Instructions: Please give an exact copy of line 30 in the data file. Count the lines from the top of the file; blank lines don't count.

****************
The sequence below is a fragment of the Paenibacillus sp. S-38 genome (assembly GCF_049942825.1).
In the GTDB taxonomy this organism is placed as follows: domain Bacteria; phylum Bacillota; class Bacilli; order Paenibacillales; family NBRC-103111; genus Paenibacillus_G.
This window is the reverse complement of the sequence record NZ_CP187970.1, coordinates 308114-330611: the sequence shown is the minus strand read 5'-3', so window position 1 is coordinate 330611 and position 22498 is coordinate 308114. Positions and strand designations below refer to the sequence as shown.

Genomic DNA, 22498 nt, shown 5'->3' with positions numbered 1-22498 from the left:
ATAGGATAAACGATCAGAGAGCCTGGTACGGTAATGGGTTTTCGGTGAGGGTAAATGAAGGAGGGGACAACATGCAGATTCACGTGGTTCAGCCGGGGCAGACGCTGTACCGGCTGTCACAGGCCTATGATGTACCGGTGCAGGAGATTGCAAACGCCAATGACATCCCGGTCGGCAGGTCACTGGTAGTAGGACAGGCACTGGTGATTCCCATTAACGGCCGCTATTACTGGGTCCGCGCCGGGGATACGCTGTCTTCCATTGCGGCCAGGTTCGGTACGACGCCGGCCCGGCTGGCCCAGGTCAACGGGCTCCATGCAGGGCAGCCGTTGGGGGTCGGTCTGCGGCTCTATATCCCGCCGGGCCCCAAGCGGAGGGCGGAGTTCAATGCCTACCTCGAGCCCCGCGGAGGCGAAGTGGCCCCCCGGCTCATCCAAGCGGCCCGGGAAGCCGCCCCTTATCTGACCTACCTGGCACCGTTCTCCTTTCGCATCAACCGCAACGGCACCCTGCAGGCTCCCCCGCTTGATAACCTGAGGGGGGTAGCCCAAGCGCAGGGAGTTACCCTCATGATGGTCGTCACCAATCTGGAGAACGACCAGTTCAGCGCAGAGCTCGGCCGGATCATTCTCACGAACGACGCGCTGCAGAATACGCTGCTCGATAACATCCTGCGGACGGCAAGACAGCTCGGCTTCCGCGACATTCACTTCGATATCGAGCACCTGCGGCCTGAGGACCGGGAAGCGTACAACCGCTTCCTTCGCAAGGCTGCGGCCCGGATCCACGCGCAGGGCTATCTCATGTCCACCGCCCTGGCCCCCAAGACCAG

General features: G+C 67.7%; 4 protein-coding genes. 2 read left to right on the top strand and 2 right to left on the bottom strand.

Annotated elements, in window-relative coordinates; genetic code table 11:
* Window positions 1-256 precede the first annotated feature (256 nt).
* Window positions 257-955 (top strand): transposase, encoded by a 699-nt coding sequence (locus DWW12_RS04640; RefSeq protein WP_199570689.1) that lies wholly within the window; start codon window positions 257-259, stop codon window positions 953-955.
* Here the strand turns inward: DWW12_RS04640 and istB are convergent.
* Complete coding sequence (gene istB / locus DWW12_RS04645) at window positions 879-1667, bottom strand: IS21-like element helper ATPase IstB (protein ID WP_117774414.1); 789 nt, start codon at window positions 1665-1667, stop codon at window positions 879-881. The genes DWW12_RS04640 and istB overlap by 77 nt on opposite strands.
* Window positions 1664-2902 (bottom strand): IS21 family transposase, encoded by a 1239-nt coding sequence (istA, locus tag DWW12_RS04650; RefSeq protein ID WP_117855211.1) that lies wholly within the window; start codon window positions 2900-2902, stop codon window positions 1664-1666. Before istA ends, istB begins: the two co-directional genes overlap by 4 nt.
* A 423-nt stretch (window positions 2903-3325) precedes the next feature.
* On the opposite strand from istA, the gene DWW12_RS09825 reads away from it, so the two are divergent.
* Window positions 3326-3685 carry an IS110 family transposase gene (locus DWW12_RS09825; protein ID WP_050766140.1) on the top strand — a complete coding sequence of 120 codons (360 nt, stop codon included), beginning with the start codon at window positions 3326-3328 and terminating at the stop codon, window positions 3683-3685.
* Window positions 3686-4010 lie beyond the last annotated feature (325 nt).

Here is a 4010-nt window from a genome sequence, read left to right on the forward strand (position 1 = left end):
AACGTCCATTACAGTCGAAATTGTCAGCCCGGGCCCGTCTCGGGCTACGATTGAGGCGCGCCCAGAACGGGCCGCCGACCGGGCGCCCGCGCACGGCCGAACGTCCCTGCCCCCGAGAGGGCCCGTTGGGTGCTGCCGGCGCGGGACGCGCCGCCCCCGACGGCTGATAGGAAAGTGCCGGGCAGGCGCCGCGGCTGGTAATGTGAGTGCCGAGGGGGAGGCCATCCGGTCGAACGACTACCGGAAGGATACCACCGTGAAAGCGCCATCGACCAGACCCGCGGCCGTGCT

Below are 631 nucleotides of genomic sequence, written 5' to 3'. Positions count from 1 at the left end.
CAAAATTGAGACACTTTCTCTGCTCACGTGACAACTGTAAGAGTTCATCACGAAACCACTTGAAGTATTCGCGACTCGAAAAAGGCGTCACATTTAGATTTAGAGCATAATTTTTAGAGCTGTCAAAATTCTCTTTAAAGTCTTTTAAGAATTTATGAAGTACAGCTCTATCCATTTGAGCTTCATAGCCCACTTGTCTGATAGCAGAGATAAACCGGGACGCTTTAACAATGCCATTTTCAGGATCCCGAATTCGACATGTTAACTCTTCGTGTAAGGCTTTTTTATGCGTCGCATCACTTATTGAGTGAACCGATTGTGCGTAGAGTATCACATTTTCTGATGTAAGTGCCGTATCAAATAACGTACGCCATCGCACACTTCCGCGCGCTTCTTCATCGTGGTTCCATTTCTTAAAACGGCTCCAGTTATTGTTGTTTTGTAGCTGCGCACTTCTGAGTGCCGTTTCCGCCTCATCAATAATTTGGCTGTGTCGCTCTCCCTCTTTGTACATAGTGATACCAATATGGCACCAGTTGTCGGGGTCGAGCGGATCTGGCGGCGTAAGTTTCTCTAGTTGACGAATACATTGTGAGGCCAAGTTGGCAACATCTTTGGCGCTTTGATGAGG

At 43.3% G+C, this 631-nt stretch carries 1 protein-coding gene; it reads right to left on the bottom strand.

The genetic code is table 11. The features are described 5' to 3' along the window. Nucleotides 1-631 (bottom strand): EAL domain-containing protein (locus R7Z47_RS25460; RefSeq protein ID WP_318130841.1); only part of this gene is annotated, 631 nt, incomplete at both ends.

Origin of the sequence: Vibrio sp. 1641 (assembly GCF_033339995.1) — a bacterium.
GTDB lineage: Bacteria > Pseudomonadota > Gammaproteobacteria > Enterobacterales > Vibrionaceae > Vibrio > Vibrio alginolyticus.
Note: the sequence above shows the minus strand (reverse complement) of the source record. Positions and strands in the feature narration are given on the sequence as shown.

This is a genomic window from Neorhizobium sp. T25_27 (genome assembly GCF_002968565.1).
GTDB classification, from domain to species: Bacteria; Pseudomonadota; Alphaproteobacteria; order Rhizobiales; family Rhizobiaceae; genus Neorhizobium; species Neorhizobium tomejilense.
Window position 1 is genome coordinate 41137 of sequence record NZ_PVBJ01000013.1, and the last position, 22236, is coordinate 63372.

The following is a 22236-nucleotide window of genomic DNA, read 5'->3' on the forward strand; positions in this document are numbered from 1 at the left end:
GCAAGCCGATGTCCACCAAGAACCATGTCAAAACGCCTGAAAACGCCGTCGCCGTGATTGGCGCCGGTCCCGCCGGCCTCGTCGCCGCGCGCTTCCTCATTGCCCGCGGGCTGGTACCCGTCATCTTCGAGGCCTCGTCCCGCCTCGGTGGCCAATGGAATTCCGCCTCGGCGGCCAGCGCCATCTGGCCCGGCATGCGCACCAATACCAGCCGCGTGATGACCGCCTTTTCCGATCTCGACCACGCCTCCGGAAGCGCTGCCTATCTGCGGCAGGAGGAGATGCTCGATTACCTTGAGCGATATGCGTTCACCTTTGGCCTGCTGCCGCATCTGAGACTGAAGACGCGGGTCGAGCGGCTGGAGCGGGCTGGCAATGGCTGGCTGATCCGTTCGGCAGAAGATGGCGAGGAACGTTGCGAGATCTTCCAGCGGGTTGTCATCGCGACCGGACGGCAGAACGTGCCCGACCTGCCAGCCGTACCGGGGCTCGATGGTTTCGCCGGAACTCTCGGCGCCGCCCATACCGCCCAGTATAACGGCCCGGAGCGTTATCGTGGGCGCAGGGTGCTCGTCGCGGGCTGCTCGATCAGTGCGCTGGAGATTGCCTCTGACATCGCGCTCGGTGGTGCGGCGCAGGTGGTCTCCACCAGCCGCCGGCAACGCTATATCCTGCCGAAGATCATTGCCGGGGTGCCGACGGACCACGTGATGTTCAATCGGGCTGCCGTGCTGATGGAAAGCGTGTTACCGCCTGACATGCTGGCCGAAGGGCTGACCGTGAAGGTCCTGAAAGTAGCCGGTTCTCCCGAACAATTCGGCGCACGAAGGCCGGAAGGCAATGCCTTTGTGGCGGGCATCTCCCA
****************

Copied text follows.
GCAAGCCGATGTCCACCAAGAACCATGTCAAAACGCCTGAAAACGCCGTCGCCGTGATTGGCGCCGGTCCCGCCGGCCTCGTCGCCGCGCGCTTCCTCATTGCCCGCGGGCTGGTACCCGTCATCTTCGAGGCCTCGTCCCGCCTCGGTGGCCAATGGAATTCCGCCTCGGCGGCCAGCGCCATCTGGCCCGGCATGCGCACCAATACCAGCCGCGTGATGACCGCCTTTTCCGATCTCGACCACGCCTCCGGAAGCGCTGCCTATCTGCGGCAGGAGGAGATGCTCGATTACCTTGAGCGATATGCGTTCACCTTTGGCCTGCTGCCGCATCTGAGACTGAAGACGCGGGTCGAGCGGCTGGAGCGGGCTGGCAATGGCTGGCTGATCCGTTCGGCAGAAGATGGCGAGGAACGTTGCGAGATCTTCCAGCGGGTTGTCATCGCGACCGGACGGCAGAACGTGCCCGACCTGCCAGCCGTACCGGGGCTCGATGGTTTCGCCGGAACTCTCGGCGCCGCCCATACCGCCCAGTATAACGGCCCGGAGCGTTATCGTGGGCGCAGGGTGCTCGTCGCGGGCTGCTCGATCAGTGCGCTGGAGATTGCCTCTGACATCGCGCTCGGTGGTGCGGCGCAGGTGGTCTCCACCAGCCGCCGGCAACGCTATATCCTGCCGAAGATCATTGCCGGGGTGCCGACGGACCACGTGATGTTCAATCGGGCTGCCGTGCTGATGGAAAGCGTGTTACCGCCTGACATGCTGGCCGAAGGGCTGACCGTGAAGGTCCTGAAAGTAGCCGGTTCTCCCGAACAATTCGGCGCACGAAGGCCGGAAGGCAATGCCTTTGTGGCGGGCATCTCCCA